It has not been the purpose of the author to write a history of the University of Michigan. Several predecessors in this field have done their work so well that another book entirely historical in character might seem superfluous. Rather it is the aim of this volume to furnish a survey—sketching broadly the development of the University, and dwelling upon incidents and personalities that contribute movement to the narrative.
Those familiar with the history of the University will recognize the sources of much that appears in the following pages. The author must acknowledge an especial debt to Professor Ten Brook's "History of State Universities," and the two histories of the University, written by Elizabeth Farrand, '87m, and Professor Burke E. Hinsdale. Much of the material in the early chapters is based directly upon Professor Hinsdale's painstaking and authoritative work. Other works which have been consulted are Judge Cooley's "History of Michigan," Professor C.K. Adams' "Historical Sketch," published by the University in 1876, Professor A.C. McLaughlin's "History of Higher Education in Michigan" (Contributions to American Educational History, Number II, Bureau of Education, 1891), the reports of the Fiftieth and Seventy-fifth Anniversaries and Dr. Angell's Quarter Centennial Celebration, and Dr. Angell's "Reminiscences." The files of The Michigan Alumnus and the Michiganensian, the records of the Regents' meetings and the calendars of the University have likewise proved extremely valuable. For the material in certain chapters, "The Michigan Book," published in 1898, by Edwin H. Humphrey, '97, an article entitled "The University of Michigan and the Training of Her Students for the War," by Professor Arthur L. Cross, in the Michigan History Magazine, for January, 1920, and Andrew D. White's "Autobiography" have been freely consulted.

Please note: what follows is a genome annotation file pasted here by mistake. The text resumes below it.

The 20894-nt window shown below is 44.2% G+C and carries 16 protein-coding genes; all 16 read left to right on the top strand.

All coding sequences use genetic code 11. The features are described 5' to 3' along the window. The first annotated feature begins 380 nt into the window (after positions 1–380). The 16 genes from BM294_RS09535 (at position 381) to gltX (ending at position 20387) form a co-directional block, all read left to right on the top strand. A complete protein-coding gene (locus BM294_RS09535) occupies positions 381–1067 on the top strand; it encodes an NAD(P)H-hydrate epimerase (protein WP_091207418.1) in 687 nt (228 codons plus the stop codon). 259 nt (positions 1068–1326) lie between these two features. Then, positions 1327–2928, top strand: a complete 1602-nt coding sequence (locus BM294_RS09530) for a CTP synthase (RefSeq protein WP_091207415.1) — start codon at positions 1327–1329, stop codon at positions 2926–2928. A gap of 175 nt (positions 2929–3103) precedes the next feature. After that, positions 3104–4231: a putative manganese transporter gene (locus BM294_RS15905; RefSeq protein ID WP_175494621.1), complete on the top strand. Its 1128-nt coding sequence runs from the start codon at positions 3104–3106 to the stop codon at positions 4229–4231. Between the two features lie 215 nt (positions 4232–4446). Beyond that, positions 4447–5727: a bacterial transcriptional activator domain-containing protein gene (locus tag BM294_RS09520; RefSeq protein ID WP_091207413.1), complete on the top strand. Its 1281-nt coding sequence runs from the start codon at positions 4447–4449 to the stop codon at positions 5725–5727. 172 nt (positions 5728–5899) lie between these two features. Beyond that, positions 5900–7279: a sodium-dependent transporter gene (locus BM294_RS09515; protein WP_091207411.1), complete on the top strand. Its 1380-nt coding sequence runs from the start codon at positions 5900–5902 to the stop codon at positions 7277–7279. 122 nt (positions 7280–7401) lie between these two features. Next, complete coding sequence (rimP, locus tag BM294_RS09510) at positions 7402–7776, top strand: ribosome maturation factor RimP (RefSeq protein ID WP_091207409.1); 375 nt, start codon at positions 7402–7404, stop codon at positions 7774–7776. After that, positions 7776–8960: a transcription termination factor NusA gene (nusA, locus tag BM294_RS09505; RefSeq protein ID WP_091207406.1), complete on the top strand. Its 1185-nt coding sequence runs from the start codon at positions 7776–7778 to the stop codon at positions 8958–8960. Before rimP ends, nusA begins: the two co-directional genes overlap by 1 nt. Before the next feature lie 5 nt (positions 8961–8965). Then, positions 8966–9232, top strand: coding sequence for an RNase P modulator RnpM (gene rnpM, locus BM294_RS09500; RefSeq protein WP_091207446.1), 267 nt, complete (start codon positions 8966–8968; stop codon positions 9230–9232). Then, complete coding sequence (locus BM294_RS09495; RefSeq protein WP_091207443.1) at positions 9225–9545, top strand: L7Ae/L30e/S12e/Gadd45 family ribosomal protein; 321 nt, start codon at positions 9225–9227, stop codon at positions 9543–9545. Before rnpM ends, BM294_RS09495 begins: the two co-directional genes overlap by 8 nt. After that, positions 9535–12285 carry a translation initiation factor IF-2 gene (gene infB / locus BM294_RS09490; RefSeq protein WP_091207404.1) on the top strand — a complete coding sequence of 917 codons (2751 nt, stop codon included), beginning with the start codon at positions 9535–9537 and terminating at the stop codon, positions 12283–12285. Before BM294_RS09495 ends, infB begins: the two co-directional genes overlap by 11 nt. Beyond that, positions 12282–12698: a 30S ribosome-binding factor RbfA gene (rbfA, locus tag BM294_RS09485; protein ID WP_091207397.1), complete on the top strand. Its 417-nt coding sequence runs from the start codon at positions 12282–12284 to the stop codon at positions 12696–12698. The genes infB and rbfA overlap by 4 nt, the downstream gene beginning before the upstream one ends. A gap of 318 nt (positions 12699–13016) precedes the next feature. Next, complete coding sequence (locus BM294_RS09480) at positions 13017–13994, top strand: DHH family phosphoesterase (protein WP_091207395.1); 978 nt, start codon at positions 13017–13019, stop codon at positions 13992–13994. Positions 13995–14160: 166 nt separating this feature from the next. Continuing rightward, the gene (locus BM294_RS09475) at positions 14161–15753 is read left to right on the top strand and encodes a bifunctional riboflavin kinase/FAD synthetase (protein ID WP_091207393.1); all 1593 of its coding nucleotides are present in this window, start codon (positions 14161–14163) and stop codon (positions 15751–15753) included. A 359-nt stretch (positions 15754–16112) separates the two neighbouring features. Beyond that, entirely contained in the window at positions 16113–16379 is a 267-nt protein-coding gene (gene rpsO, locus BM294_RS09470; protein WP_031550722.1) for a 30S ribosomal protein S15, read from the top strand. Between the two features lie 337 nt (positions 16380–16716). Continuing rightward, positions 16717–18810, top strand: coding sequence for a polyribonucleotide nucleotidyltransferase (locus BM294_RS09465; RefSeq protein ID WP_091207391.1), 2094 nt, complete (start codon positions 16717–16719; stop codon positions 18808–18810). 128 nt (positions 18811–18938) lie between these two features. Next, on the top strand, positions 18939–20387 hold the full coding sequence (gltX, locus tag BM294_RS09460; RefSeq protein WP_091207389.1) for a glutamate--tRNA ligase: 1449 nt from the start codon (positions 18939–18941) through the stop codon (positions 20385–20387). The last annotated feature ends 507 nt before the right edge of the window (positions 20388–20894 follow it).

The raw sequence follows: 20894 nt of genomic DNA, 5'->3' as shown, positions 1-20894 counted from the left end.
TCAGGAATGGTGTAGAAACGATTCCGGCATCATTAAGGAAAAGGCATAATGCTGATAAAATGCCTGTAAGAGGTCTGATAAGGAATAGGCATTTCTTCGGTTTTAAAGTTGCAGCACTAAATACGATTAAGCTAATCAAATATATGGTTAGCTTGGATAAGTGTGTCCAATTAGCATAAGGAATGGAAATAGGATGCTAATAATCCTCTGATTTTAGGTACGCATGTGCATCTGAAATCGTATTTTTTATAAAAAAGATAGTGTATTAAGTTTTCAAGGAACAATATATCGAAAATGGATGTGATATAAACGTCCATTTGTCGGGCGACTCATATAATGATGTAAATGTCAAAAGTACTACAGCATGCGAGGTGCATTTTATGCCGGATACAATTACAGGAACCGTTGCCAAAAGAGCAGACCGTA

It is unfortunate that our information concerning the earliest days of the University is comparatively meager. The collections of old newspapers and other original sources in the University Library have been utilized, but these are not as extensive as they should be. Undoubtedly not a little material in the form of letters and diaries is still to be found among the papers of the earliest officers of the University and the graduates of the '40's and '50's. The writer would appreciate any information regarding such documents.
Acknowledgment is also due to the many friends who have offered suggestions and helpful criticism. Especially is grateful recognition due to Professor F.N. Scott, Judge V.H. Lane, President Emeritus Harry B. Hutchins, Dr. G. Carl Huber, Dean John R. Effinger, Professor Evans Holbrook, Professor Arthur L. Cross and the late Professor Isaac N. Demmon; their encouragement and counsel have been invaluable.
An apparent inconsistency in references to the major divisions of the University may be noted by some readers. These are sometimes referred to as "Departments" and sometimes as "Schools" or "Colleges," as the case may be....